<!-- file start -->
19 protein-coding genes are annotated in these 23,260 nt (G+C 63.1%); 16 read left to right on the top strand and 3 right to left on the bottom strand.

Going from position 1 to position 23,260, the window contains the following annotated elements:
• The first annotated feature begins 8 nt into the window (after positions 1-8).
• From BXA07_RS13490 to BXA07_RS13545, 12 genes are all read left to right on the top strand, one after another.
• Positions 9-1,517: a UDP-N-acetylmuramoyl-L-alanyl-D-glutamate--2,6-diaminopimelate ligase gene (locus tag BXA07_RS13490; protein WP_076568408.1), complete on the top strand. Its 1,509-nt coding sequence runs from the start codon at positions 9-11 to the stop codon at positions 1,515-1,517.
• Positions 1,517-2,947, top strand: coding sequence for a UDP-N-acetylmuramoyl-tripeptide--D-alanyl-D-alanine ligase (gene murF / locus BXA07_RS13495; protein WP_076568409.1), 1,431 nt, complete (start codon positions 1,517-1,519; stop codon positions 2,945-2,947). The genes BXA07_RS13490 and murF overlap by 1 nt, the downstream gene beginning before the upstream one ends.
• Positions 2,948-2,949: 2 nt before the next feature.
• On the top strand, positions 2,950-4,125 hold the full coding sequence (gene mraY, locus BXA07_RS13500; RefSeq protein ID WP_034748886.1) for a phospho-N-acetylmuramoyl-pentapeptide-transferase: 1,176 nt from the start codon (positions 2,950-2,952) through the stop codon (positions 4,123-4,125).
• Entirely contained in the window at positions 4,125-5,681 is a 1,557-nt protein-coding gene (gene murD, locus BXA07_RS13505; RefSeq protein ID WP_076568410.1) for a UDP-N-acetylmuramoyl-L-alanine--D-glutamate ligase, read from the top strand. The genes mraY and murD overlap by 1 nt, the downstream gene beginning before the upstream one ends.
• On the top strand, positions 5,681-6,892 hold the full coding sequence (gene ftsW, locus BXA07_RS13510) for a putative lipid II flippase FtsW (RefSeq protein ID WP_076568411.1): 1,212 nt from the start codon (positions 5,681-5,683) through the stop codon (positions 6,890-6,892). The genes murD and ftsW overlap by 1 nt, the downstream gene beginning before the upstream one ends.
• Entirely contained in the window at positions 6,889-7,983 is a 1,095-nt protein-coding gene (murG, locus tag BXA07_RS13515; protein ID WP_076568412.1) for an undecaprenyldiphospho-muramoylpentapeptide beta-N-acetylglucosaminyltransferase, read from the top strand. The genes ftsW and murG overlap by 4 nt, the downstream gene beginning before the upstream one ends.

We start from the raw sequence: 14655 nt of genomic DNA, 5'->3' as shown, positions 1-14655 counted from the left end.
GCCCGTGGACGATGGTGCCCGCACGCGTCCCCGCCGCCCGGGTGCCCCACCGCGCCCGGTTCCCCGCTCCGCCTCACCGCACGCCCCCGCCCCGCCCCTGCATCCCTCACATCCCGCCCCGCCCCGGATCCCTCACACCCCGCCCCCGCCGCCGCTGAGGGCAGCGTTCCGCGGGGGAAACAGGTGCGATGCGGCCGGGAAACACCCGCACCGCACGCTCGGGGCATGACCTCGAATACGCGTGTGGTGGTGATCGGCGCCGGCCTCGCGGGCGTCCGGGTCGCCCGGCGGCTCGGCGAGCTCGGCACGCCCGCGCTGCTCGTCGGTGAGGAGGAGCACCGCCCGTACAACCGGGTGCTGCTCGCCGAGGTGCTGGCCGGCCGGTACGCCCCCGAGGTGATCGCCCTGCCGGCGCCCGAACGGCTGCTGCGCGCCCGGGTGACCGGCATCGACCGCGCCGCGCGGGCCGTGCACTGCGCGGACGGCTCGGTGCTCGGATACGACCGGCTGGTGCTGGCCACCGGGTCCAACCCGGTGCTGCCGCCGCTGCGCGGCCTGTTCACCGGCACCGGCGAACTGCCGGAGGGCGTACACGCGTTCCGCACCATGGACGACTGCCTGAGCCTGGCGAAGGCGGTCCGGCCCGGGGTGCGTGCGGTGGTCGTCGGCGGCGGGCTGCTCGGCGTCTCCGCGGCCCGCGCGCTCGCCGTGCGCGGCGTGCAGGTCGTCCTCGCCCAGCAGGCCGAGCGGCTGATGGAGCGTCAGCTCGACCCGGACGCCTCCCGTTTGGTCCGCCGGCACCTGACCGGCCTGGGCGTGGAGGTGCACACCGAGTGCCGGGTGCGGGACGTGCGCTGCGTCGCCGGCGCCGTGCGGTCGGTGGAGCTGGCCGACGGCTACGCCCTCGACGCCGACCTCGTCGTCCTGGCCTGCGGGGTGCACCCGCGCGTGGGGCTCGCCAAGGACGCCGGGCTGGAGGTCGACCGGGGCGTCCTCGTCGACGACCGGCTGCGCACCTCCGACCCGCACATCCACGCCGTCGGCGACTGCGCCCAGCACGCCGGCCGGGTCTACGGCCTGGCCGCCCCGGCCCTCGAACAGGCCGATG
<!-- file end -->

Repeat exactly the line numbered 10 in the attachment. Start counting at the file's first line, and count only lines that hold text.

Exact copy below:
• On the top strand, positions 5,681-6,892 hold the full coding sequence (gene ftsW, locus BXA07_RS13510) for a putative lipid II flippase FtsW (RefSeq protein ID WP_076568411.1): 1,212 nt from the start codon (positions 5,681-5,683) through the stop codon (positions 6,890-6,892). The genes murD and ftsW overlap by 1 nt, the downstream gene beginning before the upstream one ends.